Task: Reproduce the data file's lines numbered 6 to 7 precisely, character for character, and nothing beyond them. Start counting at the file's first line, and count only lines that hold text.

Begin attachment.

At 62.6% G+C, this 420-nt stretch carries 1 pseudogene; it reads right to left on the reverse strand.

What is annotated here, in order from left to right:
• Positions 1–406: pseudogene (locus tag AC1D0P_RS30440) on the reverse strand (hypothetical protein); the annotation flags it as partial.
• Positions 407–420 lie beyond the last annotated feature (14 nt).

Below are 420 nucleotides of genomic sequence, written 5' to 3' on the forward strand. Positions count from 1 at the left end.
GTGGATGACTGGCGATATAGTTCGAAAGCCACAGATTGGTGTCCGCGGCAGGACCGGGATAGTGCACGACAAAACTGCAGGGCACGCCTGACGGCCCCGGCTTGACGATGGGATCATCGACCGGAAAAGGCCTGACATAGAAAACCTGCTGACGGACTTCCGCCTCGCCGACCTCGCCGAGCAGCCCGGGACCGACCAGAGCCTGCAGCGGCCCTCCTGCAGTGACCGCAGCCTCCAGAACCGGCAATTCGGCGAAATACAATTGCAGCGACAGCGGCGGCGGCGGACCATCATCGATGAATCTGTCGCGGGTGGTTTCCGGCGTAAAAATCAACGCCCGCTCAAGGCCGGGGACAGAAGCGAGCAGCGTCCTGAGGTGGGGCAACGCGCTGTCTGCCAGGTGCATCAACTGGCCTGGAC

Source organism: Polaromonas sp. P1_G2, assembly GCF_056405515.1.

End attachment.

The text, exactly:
GTGGATGACTGGCGATATAGTTCGAAAGCCACAGATTGGTGTCCGCGGCAGGACCGGGATAGTGCACGACAAAACTGCAGGGCACGCCTGACGGCCCCGGCTTGACGATGGGATCATCGACCGGAAAAGGCCTGACATAGAAAACCTGCTGACGGACTTCCGCCTCGCCGACCTCGCCGAGCAGCCCGGGACCGACCAGAGCCTGCAGCGGCCCTCCTGCAGTGACCGCAGCCTCCAGAACCGGCAATTCGGCGAAATACAATTGCAGCGACAGCGGCGGCGGCGGACCATCATCGATGAATCTGTCGCGGGTGGTTTCCGGCGTAAAAATCAACGCCCGCTCAAGGCCGGGGACAGAAGCGAGCAGCGTCCTGAGGTGGGGCAACGCGCTGTCTGCCAGGTGCATCAACTGGCCTGGAC

Source organism: Polaromonas sp. P1_G2, assembly GCF_056405515.1.